In the afternoon on Palm Sunday, on this day in 1865, the bloodiest war on American Soil came to an end.
Arriving in his finest dress uniform, replete with a sash and sword, General Robert E. Lee entered to Appomattox Court House to await General Ulysses Grant. The Union general contrasted sharply with his former opponent in his muddy boots and worn uniform still baring the weary signs of battle.
The two generals met in the parlor of Wilmer McLean’s house. Coincidentally, it was the same house where the Civil War began four years before. In the front yard of the McLean house, one of the first shots of the war was fired; in his front parlor.
Lee asked for the terms of surrender. The two men had endured the horrors of two wars together (The Mexican-American War and the Civil War). Burdensome surrender terms would only further exasperate an already crippled country. The historical marker now located at McLean House sets the stage for the solemn day: “At midday on April 9, 1865, General Robert E. Lee rode into this yard, dismounted, and disappeared into the McLean House. Grant, surrounded by generals and staff officers, soon followed. Dozens of officers, horses, and onlookers waited outside. After 90 minutes, Lee and Grant emerged. To the silent salutes of Union officers, Lee rode back through the village – to his defeated army.”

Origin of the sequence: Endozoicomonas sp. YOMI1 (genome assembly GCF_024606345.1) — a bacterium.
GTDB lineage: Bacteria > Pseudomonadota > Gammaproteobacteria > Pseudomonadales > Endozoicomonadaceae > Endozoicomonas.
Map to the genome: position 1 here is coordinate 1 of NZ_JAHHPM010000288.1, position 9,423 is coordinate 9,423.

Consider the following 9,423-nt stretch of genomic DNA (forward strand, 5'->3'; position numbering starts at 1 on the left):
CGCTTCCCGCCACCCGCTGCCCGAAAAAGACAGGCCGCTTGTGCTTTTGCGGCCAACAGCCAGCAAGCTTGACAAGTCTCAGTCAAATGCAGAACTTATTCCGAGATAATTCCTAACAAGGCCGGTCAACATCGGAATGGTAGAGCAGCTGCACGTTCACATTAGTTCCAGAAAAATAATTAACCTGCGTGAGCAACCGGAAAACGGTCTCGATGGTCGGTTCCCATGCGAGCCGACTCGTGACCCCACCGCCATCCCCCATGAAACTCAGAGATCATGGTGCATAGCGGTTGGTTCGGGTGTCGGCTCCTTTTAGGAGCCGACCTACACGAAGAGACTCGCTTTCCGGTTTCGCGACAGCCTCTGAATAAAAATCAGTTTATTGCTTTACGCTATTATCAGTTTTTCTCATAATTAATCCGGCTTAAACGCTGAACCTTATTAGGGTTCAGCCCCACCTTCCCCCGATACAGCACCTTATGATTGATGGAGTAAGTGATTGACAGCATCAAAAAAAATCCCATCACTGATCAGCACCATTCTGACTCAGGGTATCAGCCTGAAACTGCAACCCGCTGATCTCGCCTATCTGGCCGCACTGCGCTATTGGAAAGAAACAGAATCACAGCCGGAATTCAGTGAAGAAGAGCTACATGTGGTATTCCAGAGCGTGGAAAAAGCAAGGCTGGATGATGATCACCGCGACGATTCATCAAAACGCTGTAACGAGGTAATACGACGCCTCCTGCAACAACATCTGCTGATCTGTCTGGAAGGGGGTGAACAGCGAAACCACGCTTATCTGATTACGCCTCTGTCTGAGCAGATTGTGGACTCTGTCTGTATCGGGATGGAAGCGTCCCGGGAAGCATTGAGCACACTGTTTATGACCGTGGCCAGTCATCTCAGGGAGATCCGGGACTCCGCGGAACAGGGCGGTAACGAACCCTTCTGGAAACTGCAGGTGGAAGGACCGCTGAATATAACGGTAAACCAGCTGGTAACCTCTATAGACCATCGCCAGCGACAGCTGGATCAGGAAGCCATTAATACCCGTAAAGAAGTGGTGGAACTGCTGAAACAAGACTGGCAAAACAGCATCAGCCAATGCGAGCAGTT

As a celebratory band started playing victory music, Grant quieted them by saying, “the war is over. The rebels are our country men again.” Reconstruction was just beginning, but it would take many, many years before the nation was healed once more.